My Recollections of the time I spent
as part of the Jewish Community in Addelstone
by Anita Phillips (ne้
Most of the Kalisky family were evacuated to
Addlestone in 1940, my mother and an aunt were both pregnant at that time and my
cousin Ralph and I were born in the maternity hospital in Woking, four days
Many other Jewish families were also sent or went of
their own accord to Addlestone, I will mention the names of the families I
remember at the end.
My Grandfather, Mr. Moishe (Morris) Kalisky and his
wife Zelda were prominent members of the community, and their house in Jubilee
Crescent always had an open door for anyone who needed assistance or just a cup
of tea and a chat. As we started to grow up, my cousins and I spent more
time at "Boobah's" house than our own as we were the apple of her eye and really
During the war, my Dad (Leslie) was in the fire
service in Stepney and spent a lot of the time there, only managing to get to
see his family on his rare days off. After the war he got a transfer to the fire
station in Addlestone for a couple of years and then returned to his profession
as a tailor and travelled up to London every day.
The church that we were all using as a shul was the
Baptist church, situated in Crouch Oak Lane (not Church Oak Road as in the
Jewish Chronicle excerpts). My uncle David, who was a watchmaker by trade had
the responsibility of maintaining that church clock as well as others in
Addlestone and nearby villages.
It was impossible to get Kosher meat and poultry in
that area, so we and other families used to keep chickens in our back gardens,
and the the ladies of the households would take the live fowls up to a butcher
in the East End with just their heads sticking out of their shopping bags, have
them slaughtered and then return and de-feather them in the gardens in front of
all the live chickens still running around and watching. I didn't like
My maternal grandfather was a keen gardener and
loved to grow his own vegetables in our garden and his garden and he also had an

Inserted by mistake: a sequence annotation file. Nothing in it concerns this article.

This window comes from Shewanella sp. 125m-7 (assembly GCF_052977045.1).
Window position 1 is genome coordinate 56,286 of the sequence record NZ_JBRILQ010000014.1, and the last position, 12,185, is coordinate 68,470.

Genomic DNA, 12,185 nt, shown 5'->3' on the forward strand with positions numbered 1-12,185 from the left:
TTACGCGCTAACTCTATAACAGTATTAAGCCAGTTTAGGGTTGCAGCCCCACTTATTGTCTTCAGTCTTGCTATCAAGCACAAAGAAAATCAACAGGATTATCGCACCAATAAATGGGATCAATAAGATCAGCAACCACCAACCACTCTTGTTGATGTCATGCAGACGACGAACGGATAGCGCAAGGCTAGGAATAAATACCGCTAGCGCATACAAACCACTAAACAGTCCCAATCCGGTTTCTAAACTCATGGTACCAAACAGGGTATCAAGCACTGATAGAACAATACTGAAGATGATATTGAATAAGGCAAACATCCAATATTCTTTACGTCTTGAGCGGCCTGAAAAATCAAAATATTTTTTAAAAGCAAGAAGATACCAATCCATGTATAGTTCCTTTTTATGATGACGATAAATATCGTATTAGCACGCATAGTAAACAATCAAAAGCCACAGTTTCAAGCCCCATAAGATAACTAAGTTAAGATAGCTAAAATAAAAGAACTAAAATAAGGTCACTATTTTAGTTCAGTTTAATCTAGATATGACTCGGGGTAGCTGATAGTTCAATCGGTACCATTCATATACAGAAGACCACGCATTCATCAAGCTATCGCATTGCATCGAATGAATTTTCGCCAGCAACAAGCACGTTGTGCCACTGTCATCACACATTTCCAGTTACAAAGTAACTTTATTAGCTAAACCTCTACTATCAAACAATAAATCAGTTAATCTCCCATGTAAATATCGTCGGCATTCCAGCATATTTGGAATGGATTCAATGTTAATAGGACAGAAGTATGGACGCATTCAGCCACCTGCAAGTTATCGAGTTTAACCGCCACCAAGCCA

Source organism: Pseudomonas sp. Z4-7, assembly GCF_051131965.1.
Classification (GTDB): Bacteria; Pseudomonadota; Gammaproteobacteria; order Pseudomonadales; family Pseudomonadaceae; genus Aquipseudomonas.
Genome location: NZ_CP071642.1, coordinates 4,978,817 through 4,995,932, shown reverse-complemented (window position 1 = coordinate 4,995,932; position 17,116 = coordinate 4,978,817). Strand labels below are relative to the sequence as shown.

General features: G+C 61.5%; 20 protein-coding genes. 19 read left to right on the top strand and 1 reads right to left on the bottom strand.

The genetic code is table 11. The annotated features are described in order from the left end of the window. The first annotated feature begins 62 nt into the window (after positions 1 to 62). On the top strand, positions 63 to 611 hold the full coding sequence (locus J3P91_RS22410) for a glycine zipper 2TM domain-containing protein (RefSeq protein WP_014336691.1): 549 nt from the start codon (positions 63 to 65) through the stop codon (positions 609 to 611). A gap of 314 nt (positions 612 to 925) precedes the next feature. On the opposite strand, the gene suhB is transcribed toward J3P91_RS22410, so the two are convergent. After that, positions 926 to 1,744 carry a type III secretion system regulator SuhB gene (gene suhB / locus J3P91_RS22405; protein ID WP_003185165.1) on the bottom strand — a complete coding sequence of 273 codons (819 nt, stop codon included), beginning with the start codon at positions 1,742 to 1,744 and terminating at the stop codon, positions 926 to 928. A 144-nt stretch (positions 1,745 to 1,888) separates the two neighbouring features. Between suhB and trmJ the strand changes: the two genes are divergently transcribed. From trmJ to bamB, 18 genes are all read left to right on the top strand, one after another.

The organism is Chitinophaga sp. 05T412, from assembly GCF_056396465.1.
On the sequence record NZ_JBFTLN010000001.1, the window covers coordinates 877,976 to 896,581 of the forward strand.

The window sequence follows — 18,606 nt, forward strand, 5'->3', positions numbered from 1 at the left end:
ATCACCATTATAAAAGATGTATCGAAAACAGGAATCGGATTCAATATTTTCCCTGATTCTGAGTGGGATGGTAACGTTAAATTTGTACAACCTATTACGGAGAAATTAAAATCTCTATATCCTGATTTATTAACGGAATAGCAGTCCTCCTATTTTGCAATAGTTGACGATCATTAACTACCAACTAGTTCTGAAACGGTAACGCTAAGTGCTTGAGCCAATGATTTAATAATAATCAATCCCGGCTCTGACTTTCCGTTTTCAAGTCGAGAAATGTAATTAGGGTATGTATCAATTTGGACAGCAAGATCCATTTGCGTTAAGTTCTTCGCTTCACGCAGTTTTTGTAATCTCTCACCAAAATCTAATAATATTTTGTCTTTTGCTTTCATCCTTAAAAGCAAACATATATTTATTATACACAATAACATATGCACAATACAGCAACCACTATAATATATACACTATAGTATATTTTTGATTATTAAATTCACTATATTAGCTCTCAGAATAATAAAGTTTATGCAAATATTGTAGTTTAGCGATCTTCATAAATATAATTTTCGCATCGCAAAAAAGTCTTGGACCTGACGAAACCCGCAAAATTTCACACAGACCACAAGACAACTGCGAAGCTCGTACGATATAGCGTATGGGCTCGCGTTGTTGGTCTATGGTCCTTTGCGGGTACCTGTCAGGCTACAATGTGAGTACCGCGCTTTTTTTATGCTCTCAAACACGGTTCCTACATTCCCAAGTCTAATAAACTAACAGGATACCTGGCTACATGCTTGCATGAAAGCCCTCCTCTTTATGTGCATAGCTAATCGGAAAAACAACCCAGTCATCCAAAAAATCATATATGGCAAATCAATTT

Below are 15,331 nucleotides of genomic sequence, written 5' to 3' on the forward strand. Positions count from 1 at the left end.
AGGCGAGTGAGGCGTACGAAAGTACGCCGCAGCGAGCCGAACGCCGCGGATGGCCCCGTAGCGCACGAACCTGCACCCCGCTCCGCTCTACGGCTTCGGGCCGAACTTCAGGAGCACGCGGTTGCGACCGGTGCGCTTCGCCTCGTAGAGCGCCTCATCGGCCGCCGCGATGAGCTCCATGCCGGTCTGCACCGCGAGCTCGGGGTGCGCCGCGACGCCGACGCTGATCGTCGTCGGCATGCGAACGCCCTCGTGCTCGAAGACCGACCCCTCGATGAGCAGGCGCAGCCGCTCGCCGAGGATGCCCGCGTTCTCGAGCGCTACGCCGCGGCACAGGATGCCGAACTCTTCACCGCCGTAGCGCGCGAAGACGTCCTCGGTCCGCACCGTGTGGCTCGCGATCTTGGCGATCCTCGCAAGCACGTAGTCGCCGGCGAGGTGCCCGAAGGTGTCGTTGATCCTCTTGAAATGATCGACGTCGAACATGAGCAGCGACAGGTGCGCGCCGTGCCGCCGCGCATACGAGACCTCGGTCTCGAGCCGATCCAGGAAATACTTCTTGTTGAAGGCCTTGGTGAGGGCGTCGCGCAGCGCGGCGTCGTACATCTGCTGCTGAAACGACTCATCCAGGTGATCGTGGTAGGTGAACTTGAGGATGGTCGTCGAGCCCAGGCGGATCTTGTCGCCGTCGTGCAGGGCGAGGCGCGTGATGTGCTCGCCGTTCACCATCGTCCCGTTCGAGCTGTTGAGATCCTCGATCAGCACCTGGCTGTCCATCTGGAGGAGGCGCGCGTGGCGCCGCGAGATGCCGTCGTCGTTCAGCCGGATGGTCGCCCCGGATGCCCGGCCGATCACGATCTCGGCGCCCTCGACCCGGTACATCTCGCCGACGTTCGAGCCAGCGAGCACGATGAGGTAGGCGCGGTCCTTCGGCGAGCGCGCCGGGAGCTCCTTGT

allotment. So all in all we ate very well during the war years, even though
there was rationing.
Another way of getting kosher food was to phone the
butcher (from the local phone box, no-one had their own phone at that time) and
order meat, it was then sent down by train and one of my jobs to was go and
collect it from the station, it was usually quite heavy and I would take my old
pushchair, often it would miss the expected train and I would have to wait an
hour for the next one.
When we stopped holding services in the church, we
all went to a boys boarding school called FIinnart House between Weybridge and
Walton-on-Thames. The headmaster there was Jewish, as were some of the
boys and, as they were holding services every Saturday and on the High Holy
Days, we were permitted to join them. It was a fair walk from Addlestone and I
can very clearly remember as all taking a short cut along the river banks of the
River Wey, the adults all walking briskly along and us kids playing games and
dragging behind, always getting told off with words like 'can't you kids be good
for the New Year.'
Most of the Jewish families I remember well all
lived on the Bois Hall Estate. In Jubilee Crescent were my grandparents
(the Kaliskys), the Berchinskys, the Levinsons, the Martins, the Kulawskys, the
Bangles and the Klingbines. In Bourneside Road were my maternal grandparents
(the Kaufmans ), the Abrahams, the Starrs and the Mirskys. We lived in
Beverley Close and our next door neighbours were the Bowman family. Another
family I recall were the owners of a small drapery shop in Station Road called
There were quite a lot of other Jewish families in
the area, but I didn't know them personally. Most of them moved back to London
after the war. My parents and I remained there until 1960. The older
members have since passed on, but I believe there are some offspring
still living there today.
Photograph taken in the back garden of 10
Jubilee Crescent, Addlestone
The shorter man at the back is Morris Kalisky (the author's grandfather)
and the other man is Leslie Kalisky, her father.
The large lady on the right is Zelda, her grandmother, and her mother is next to
her holding the author's cousin, Ralph.Anita Kalisky is in the arms of her Aunt Ettie, further to the left. At
the extreme left on the end is Aunt Polly.
In the front row are Aunt Ettie's two eldest boys, Uri & Dov.
Morris and Zelda had three other children, Ben, Percy and David.
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